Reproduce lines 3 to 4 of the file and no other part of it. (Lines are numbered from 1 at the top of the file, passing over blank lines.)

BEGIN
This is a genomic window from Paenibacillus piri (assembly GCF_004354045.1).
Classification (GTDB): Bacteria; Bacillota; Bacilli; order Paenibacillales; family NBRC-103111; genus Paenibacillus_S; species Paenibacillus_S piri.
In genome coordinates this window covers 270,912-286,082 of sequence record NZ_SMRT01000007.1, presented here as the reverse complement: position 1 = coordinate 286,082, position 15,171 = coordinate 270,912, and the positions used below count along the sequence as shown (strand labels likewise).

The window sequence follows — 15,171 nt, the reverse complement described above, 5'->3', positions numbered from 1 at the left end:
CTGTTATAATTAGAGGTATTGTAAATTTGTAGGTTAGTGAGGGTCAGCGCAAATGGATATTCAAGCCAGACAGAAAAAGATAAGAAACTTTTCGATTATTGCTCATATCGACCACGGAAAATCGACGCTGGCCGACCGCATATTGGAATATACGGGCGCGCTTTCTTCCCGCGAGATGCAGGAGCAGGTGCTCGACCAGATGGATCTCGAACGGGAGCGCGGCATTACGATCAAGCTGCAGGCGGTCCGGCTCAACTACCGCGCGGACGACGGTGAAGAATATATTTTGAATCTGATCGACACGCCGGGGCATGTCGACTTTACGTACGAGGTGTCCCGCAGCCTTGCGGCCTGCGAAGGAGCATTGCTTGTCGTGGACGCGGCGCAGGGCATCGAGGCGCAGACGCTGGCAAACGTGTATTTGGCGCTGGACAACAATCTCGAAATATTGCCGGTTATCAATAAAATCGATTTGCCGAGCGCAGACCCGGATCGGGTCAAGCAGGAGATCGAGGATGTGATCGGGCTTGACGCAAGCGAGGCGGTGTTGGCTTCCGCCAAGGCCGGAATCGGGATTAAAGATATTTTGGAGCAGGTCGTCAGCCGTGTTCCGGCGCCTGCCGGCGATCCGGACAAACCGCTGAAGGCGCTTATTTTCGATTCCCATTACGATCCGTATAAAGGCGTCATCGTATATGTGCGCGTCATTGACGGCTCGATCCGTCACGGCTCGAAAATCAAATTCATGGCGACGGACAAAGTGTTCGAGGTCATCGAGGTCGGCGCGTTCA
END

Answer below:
In genome coordinates this window covers 270,912-286,082 of sequence record NZ_SMRT01000007.1, presented here as the reverse complement: position 1 = coordinate 286,082, position 15,171 = coordinate 270,912, and the positions used below count along the sequence as shown (strand labels likewise).

The window sequence follows — 15,171 nt, the reverse complement described above, 5'->3', positions numbered from 1 at the left end: